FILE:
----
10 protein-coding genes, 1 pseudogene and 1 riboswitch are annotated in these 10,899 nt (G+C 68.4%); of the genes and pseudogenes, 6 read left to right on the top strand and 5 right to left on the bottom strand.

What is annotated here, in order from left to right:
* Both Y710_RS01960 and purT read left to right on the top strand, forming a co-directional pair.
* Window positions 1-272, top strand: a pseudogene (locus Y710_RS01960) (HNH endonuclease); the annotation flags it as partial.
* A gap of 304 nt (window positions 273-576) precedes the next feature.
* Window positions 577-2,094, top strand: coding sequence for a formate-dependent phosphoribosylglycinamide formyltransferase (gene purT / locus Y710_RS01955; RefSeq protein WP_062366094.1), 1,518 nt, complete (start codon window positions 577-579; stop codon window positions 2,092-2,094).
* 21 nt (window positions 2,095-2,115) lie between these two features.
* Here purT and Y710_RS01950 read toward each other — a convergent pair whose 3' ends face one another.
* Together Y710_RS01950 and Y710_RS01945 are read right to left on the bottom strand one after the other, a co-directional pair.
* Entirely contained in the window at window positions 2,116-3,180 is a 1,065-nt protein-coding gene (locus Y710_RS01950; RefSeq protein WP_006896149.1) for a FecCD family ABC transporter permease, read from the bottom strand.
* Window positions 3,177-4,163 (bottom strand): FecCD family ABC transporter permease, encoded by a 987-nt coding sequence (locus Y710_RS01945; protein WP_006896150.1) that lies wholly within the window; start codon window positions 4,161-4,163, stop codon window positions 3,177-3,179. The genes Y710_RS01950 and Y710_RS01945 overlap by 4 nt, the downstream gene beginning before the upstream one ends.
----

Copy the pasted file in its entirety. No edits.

10 protein-coding genes, 1 pseudogene and 1 riboswitch are annotated in these 10,899 nt (G+C 68.4%); of the genes and pseudogenes, 6 read left to right on the top strand and 5 right to left on the bottom strand.

What is annotated here, in order from left to right:
* Both Y710_RS01960 and purT read left to right on the top strand, forming a co-directional pair.
* Window positions 1-272, top strand: a pseudogene (locus Y710_RS01960) (HNH endonuclease); the annotation flags it as partial.
* A gap of 304 nt (window positions 273-576) precedes the next feature.
* Window positions 577-2,094, top strand: coding sequence for a formate-dependent phosphoribosylglycinamide formyltransferase (gene purT / locus Y710_RS01955; RefSeq protein WP_062366094.1), 1,518 nt, complete (start codon window positions 577-579; stop codon window positions 2,092-2,094).
* 21 nt (window positions 2,095-2,115) lie between these two features.
* Here purT and Y710_RS01950 read toward each other — a convergent pair whose 3' ends face one another.
* Together Y710_RS01950 and Y710_RS01945 are read right to left on the bottom strand one after the other, a co-directional pair.
* Entirely contained in the window at window positions 2,116-3,180 is a 1,065-nt protein-coding gene (locus Y710_RS01950; RefSeq protein WP_006896149.1) for a FecCD family ABC transporter permease, read from the bottom strand.
* Window positions 3,177-4,163 (bottom strand): FecCD family ABC transporter permease, encoded by a 987-nt coding sequence (locus Y710_RS01945; protein WP_006896150.1) that lies wholly within the window; start codon window positions 4,161-4,163, stop codon window positions 3,177-3,179. The genes Y710_RS01950 and Y710_RS01945 overlap by 4 nt, the downstream gene beginning before the upstream one ends.